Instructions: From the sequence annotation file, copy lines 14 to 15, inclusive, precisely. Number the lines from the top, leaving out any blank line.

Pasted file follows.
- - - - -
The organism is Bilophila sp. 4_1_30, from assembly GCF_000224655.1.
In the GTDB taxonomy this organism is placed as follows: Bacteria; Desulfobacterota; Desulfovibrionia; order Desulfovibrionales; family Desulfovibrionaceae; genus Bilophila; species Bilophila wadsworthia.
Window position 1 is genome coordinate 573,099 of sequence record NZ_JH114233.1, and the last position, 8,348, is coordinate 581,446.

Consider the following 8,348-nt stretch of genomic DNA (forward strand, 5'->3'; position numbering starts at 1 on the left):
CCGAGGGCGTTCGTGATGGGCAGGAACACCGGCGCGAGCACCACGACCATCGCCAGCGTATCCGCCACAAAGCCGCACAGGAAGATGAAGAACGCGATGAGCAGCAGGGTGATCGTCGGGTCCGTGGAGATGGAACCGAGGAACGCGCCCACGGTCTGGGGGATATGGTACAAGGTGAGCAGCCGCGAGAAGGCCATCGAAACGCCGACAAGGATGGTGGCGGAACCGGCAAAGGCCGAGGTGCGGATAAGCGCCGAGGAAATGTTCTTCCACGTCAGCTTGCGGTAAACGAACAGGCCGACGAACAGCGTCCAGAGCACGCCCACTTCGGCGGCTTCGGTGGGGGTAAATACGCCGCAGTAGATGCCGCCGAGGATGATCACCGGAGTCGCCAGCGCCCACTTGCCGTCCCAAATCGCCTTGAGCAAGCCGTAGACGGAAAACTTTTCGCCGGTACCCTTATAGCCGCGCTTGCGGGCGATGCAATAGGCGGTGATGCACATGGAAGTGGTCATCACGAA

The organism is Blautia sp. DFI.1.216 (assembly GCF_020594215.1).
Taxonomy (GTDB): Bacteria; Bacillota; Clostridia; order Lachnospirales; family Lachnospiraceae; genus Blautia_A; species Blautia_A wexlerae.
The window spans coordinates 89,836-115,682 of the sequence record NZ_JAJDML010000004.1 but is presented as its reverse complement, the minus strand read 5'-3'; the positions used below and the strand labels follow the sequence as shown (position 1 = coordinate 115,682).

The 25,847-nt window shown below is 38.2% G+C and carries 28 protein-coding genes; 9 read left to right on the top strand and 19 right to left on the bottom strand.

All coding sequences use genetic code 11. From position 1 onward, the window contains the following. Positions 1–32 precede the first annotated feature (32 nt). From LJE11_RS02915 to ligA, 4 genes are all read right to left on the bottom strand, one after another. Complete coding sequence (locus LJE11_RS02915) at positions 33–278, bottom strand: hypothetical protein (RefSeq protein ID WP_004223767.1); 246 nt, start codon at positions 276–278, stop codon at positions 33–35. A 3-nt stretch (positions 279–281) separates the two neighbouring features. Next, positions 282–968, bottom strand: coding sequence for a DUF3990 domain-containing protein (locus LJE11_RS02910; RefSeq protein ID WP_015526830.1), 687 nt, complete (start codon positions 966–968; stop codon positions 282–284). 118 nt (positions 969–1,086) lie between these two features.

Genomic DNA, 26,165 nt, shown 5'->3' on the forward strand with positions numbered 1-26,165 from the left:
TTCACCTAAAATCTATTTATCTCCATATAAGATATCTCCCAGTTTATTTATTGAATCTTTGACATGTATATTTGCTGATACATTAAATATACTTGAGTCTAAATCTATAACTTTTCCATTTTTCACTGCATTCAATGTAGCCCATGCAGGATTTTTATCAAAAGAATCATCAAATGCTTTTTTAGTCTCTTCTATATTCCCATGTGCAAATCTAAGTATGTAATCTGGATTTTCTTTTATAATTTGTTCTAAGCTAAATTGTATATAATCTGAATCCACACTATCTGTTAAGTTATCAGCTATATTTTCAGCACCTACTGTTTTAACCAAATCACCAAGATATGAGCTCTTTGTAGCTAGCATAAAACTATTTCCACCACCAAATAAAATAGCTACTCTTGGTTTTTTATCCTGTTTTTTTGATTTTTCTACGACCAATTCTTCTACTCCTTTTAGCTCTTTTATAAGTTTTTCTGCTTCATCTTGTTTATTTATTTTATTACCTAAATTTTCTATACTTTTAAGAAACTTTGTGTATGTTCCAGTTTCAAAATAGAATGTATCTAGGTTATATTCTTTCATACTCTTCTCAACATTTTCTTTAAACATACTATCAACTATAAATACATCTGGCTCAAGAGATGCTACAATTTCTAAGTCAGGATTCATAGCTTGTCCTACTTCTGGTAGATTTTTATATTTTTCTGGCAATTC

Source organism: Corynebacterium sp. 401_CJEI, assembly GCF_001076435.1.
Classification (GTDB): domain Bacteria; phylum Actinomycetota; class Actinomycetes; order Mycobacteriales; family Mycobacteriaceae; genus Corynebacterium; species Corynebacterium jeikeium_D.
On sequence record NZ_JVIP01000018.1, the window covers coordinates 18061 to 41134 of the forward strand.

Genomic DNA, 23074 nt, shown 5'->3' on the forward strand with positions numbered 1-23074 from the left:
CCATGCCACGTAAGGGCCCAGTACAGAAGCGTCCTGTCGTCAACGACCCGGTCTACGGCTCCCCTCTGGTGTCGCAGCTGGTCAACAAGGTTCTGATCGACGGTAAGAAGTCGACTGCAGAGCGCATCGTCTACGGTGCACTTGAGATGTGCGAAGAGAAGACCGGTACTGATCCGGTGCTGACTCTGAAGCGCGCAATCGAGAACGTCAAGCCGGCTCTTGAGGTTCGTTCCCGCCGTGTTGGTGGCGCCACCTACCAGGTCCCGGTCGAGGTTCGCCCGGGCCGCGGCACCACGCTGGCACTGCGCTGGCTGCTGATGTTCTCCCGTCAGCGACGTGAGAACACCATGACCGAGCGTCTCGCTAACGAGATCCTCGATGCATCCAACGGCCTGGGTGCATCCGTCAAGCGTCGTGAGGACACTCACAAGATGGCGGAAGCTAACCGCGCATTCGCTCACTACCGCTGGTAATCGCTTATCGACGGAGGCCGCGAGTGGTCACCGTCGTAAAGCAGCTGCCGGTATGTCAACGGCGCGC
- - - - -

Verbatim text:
Classification (GTDB): domain Bacteria; phylum Actinomycetota; class Actinomycetes; order Mycobacteriales; family Mycobacteriaceae; genus Corynebacterium; species Corynebacterium jeikeium_D.
On sequence record NZ_JVIP01000018.1, the window covers coordinates 18061 to 41134 of the forward strand.